Lynchburg is a colorful, diverse community with roots that dive deep into the formation of America. Since its founding in 1786, the “city on a hill” has gone through a stunning transformation. Nowadays, you will find tasty eateries, concert venues and multiple festivals and events. Yet, it is our innovative, industrial revolutionary past that makes our community the cultural hub that it is today. Get to know our great city throughout the years.

 

 

Downtown Lynchburg

(Courtesy of the Lynchburg Museum System, via)

Then: Downtown Lynchburg was the economic center for the entire town during the 18th and 19th century. Starting in the 1750’s, traders from Charlottesville and beyond would cross the James River, using John Lynch’s ferry service, to trade goods and products at the farmer’s market on Water Street. Around 1791, the tobacco industry moved into town. From there, the downtown district began to take its shape and establish a thriving city along the James River’s banks.

Now: The 19th century renaissance architecture is still here. But now, numerous modern businesses occupy the original storefronts. Shops ranging from up-and-coming eateries to chic clothing boutiques to art galleries and performing arts centers are now a part of the local economy. The original farmer’s market, which is the third oldest market in America, now functions as Lynchburg Community Market and has since relocated from Water Street (now called 9th street) to its permanent home on Main Street. There, locals regularly stock up on fresh Virginia produce. But, you can also find fine Virginia wines, homemade cheeses and artisan-crafted goods.

Point of Honor

(Courtesy of the Lynchburg Museum System, via)

Then: Point of Honor is a federal style home owned by Dr. George Cabell, a prominent Lynchburg doctor, in the early 1800’s. He studied at Hampden-Sydney Academy and received medical training at University of Pennsylvania. He was known for being a friend and physician to Patrick Henry and a pen pal with Thomas Jefferson. After his death, the home was passed down through seven prominent Lynchburg families. Some of the families included Judge William Daniel, Jr. whose son was United States Senator John Warwick Daniel, and Col. John S. Langhorne whose daughter, Elizabeth Langhorne Lewis, was a fighter for women’s suffrage.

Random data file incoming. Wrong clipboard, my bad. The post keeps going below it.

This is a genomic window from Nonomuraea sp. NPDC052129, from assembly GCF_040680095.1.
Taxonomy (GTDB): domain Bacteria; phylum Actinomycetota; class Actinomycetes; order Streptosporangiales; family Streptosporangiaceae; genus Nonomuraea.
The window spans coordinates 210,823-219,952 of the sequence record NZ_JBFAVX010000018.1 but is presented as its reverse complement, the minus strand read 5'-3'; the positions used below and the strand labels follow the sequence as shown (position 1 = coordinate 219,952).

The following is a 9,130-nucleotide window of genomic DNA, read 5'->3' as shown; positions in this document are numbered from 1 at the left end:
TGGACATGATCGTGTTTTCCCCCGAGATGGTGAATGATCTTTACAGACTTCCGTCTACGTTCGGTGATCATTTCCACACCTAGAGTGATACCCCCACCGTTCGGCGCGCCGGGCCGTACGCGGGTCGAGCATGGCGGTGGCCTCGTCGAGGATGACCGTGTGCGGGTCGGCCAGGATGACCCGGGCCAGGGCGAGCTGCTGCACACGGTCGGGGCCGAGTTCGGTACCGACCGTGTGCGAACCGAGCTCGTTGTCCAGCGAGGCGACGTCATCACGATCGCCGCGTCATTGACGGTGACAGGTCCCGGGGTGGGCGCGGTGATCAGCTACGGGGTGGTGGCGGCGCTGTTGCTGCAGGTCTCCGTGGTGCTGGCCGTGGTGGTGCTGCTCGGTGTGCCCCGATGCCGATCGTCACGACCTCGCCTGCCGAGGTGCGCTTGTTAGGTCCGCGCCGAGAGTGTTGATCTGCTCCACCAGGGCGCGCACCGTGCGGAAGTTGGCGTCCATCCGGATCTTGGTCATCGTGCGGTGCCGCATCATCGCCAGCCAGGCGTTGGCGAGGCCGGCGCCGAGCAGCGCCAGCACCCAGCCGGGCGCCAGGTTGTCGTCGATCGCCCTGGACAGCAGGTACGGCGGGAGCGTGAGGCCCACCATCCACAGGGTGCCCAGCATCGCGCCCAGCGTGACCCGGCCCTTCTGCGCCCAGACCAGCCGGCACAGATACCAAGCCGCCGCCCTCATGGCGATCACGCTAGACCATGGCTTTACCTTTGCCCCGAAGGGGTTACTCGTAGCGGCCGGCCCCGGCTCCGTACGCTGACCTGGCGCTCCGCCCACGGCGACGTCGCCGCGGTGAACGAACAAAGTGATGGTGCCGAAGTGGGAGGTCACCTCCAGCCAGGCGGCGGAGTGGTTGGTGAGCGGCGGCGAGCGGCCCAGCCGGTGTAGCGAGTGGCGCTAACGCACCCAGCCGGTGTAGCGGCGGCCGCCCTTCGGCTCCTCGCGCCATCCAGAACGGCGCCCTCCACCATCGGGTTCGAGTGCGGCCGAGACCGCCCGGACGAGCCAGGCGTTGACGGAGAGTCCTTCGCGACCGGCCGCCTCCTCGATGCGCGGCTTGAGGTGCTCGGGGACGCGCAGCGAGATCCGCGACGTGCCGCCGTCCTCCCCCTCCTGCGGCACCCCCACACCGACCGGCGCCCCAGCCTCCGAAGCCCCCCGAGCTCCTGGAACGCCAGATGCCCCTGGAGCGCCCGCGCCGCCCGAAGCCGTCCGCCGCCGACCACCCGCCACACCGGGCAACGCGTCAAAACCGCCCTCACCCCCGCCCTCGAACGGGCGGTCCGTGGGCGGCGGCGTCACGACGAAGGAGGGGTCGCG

Now: Today, Point of Honor is a part of the Lynchburg Museum System and can be toured throughout the year. The home and grounds have been restored to the condition that Dr. George Cabell would have remembered.   

Poplar Forest

(Courtesy of the Lynchburg Museum System, via)

Then: Thomas Jefferson, founding father and writer of the Declaration of Independence, began to grow weary of Monticello later in life. In the early years of his marriage to Martha Wayles, the couple inherited 4,000 acres of land from Martha’s father after he passed away. However, the couple decided to work on Monticello instead of building upon the land. After his presidency, there was such an influx of visitors to Monticello that Jefferson later regarded his home as a “virtual hotel”. In an effort to escape, he built Poplar Forest in the early 1800’s on the land that was gifted to him decades prior. The grounds would serve as his private retreat and he would visit three to four times a year while staying anywhere from two weeks to two months. After Jefferson’s death, the home was sold to cover his debts.

 

Now: In 1986, Poplar Forest became a National Historical Landmark. Since then, it has welcomed visitors from around the world who wish to learn more about Jefferson’s life and personality. The property also hosts beer and wine festivals throughout the year that feature the best brews Virginia has to offer on tap.

Monument Terrace

(Courtesy of the Lynchburg Museum System, via)

Then: At the intersection of 9th and Court Streets stands Monument Terrace, a tribute to Lynchburg’s local fallen soldiers. The original plans for the monument were drawn up in the early 1880’s by August Forsberg, a city engineer. The Terrace’s original intent was to be a simple staircase that spanned from Court Street to Church Street. However, in 1883 a tragic fire broke out in Lynchburg, killing five firemen. In light of the event, Forsberg redesigned the iron fountain at the base to honor the men who sacrificed their lives. Later in the 1920’s, the terrace was updated once again, this time to honor 43 local men who were killed in World War I. The fountain was then replaced with a bronze statue known as The Listening Post, or as the locals call it, The Doughboy.  

Now: Today, Monument Terrace still stands as tribute to the local men and woman who sacrificed their lives for our country in any war. As you walk on the terrace, you will see the names of those fallen soldiers. Also, the terrace is a great location to take in a stunning view of Lynchburg. Once you’re at the top of the steps, reward yourself with a visit to the Lynchburg Museum.

Our city may be built upon the stones of a past era, but our modern community looks to build a bright future for every visitor and resident. So, whether you’re here to tour the historical sites or simply take in the majestic James River, this community is yours to explore.